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Idiopathic pulmonary fibrosis and GERD: links and risks

Authors Ghisa M, Marinelli C, Savarino V, Savarino E

Received 8 May 2019

Accepted for publication 11 August 2019

Published 5 September 2019 Volume 2019:15 Pages 1081—1093

DOI https://doi.org/10.2147/TCRM.S184291

Checked for plagiarism Yes

Review by Single-blind

Peer reviewers approved by Dr Colin Mak

Peer reviewer comments 2

Editor who approved publication: Professor Garry Walsh


Matteo Ghisa1, Carla Marinelli1, Vincenzo Savarino2, Edoardo Savarino1

1Gastrointestinal Unit, Department of Surgery, Oncology and Gastroenterology, University of Padua, Padua, Italy; 2Gastrointestinal Unit, Department of Internal Medicine and Medical Specialties, University of Genoa, Genoa, Italy

Correspondence: Edoardo Savarino
Gastrointerology Unit, Department of Surgery, Oncology and Gastroenterology, University of Padua, Via Giustiniani 2, Padova 351258, Italy
Tel +39 049 821 7749
Fax +39 049 876 0820
Email edoardo.savarino@unipd.it

Abstract: Gastroesophageal reflux disease (GERD) and idiopathic pulmonary fibrosis (IPF) are two pathological conditions often strictly related, even if a clear relationship of causality has not been demonstrated. GERD is a frequent comorbidity in IPF patients, as demonstrated using combined multichannel intraluminal impedance-pH, despite being mostly clinically silent. According to that, it has been hypothesized that microaspiration of gastric material may play a fundamental role in the fibrotic transformation of pulmonary parenchyma. In contrast, it cannot be excluded that IPF may favor GERD by increasing the negative intrathoracic pressure. Therefore, this relationship is uncertain as well as not univocal. Nevertheless, the latest international guidelines recommend the use of proton pump inhibitors (PPIs) in IPF based on several data showing that PPIs can stabilize lung function, reduce disease flares and hospitalizations. On the contrary, recent studies not only question the relevance of these results, but also associate the use of PPIs with an increased risk of lung infections and a negative prognostic outcome. The aim of this review is to analyze the possible links between GERD and IPF and their possible therapeutic implications, trying to translate this scientific evidence into useful information for clinical practice.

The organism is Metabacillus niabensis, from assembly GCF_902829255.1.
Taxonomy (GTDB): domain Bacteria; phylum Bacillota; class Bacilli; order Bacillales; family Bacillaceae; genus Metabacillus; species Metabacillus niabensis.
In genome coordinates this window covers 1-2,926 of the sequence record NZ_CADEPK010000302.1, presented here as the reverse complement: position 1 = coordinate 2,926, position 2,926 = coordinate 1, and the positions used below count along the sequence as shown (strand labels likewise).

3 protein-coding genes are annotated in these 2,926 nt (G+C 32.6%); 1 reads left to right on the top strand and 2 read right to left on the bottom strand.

Keywords: idiopathic pulmonary fibrosis, microaspiration, chronic cough, GERD, reflux disease, motility


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